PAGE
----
Monday, December 12, 2011

An Elegant Methodology

About 20 years ago, a friend of mine told me about a “time management” course to which her company had been planning to send her. At the last moment, a work related issue came up and she was unable to attend. Instead of rescheduling, her boss bought her the 8-hour seminar on tape. My friend was fairly busy and somewhat scattered (as you can infer) and the tapes sat, unopened on her dresser gathering dust. At some point she lent me the package and effectively changed my life forever…

At the time the company producing the seminar was known as FranklinQuest, so named because the company’s founder, Hyrum Smith, had been inspired by the writings of Benjamin Franklin. On its surface, the program was pitched as a time management system, providing a methodology for prioritizing and tracking deliverables. In reality, it was much more. As I listened to the tapes, Hyrum (it was his voice) explained that the only way to be truly successful was to prioritize our daily tasks based on our ultimate values. He suggested that by using our values as an organizing principle, we could effectively create the lives we wanted to live.

Basically, his deceptively simple approach involved setting up complex long terms goals based on what was personally important to us as individuals. Each of these goals would then be broken out into smaller mid-term and short-term goals. As you organized each day, you would review the short-term goals for that week. At the beginning of each week you would set the short-term goals based on the mid-term goals and so forth. This way, in the exact moment of action, in what I refer to as the power-point, you would be engaging in the task that was most closely in line with your values and most likely to bring you incrementally closer to your ultimate objective. If a task showed up on the list that was not part of this structure, then you would need to re-evaluate its importance to you and determine if it was actually appropriate.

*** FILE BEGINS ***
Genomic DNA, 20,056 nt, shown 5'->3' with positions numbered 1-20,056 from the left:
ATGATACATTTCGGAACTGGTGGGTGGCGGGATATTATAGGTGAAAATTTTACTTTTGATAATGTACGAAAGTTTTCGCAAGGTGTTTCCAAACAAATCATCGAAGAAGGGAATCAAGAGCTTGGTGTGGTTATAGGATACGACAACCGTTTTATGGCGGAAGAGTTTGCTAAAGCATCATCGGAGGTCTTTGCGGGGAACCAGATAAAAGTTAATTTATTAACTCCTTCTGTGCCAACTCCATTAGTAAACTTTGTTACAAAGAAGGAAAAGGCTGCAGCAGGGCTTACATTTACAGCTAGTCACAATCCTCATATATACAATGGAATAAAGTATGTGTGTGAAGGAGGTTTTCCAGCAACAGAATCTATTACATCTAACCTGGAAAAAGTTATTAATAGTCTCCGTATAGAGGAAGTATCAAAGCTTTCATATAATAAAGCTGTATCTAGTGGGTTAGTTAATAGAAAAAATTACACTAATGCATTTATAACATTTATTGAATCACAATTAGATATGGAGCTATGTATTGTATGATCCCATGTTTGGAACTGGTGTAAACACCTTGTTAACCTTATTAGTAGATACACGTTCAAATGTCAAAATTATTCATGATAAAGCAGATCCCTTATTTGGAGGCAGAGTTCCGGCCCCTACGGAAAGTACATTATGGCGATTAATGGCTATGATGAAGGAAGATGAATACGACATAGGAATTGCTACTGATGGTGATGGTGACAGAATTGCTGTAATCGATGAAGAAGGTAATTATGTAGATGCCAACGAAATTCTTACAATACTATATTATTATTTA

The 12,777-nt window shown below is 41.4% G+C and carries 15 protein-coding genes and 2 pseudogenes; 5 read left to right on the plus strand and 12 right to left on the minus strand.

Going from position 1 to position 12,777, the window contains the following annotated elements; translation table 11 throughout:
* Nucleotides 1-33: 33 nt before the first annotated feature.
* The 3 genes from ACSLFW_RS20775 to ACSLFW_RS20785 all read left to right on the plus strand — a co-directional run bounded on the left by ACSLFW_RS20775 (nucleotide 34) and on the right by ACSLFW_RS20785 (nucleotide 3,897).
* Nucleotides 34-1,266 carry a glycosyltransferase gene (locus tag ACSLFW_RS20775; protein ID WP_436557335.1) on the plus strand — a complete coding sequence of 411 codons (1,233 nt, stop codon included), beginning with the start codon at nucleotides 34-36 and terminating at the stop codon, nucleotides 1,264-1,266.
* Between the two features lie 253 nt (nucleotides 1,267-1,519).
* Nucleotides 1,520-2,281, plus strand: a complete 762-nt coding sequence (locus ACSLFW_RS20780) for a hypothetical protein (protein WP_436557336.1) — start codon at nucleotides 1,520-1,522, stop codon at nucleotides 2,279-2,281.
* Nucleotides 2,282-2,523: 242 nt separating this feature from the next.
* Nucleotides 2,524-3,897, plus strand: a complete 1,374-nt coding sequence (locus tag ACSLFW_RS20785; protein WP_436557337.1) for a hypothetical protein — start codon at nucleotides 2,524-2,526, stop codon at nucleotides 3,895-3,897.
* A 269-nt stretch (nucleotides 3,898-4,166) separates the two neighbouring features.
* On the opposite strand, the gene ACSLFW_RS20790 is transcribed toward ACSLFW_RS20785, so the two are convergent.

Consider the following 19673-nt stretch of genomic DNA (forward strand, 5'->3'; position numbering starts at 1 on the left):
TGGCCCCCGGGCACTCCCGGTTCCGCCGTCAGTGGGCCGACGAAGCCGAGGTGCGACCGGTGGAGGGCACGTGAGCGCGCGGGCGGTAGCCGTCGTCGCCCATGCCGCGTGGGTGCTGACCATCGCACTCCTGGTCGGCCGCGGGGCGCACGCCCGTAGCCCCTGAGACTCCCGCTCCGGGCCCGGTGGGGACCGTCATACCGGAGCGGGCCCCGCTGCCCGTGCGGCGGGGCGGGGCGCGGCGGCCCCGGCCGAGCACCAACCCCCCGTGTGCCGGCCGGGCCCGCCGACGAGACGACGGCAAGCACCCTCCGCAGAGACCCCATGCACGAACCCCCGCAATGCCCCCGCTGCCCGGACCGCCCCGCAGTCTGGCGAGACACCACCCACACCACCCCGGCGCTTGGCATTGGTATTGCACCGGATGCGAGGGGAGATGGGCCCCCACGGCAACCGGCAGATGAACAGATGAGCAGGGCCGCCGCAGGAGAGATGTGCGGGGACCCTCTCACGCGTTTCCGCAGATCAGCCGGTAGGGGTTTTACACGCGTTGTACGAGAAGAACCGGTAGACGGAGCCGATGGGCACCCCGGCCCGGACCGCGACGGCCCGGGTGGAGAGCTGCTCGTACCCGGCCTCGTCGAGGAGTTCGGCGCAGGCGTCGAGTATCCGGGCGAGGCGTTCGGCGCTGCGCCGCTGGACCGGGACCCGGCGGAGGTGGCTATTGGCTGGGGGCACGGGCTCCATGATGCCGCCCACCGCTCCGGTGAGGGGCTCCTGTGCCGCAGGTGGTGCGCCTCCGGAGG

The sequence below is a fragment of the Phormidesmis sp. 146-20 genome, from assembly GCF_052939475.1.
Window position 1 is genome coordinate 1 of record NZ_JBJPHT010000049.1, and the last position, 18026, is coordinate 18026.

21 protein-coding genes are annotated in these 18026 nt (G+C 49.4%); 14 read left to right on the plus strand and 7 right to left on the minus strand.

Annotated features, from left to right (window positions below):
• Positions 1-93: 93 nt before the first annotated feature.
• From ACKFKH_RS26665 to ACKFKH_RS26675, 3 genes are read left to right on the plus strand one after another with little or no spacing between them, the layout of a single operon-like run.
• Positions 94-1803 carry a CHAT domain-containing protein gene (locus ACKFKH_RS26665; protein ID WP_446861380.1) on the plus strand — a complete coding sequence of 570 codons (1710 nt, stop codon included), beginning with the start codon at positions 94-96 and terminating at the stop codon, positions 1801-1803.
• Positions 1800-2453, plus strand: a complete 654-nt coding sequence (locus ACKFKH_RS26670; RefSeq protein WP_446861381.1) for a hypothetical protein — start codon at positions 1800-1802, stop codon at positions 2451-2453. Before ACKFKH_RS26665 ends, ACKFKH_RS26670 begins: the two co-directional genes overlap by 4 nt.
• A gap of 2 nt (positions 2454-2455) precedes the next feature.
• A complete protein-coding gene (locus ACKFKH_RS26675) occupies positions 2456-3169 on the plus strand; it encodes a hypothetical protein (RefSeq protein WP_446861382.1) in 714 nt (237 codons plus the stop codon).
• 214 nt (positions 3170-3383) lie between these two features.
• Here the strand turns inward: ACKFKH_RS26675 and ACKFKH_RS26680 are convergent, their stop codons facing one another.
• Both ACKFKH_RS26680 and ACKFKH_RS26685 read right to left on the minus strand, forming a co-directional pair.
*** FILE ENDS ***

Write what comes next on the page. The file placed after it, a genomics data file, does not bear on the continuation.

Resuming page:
While bringing this to the forefront of our awareness may be revolutionary, the process is fairly straight-forward. In fact, most of us tend to do it already. If you examine your life, you will see that it tends to be the embodiment of an assortment of your strengths and weaknesses. The parts of your life that are going well are expressions of where you “already have yourself” and the parts that aren't… well, aren't. This is not random. Neither however is it set in stone.

Much of what functions as our belief systems (positive and negative) are remnants of childhood lessons and experiences; ideas that we reflexively adopted from our parents or from the environment around us. Some of these “values” were installed accidentally and do not serve us. Others were fine for a time but have since become outdated or are no longer useful. We are all familiar with Robert Fulghum’s prose-poem All I Really Need to Know I Learned in Kindergarten. This may indeed be true, but there was also a mess of stuff that I learned in Kindergarten that I would do well to surrender. Like, watching hours upon hours of TV when I was bored or sucking on a bottle if I was upset.

Unfortunately, without taking time to DECIDE (and really understand) what values we are choosing to have, many of us continue to operate on these pre-programmed or reactionary positions.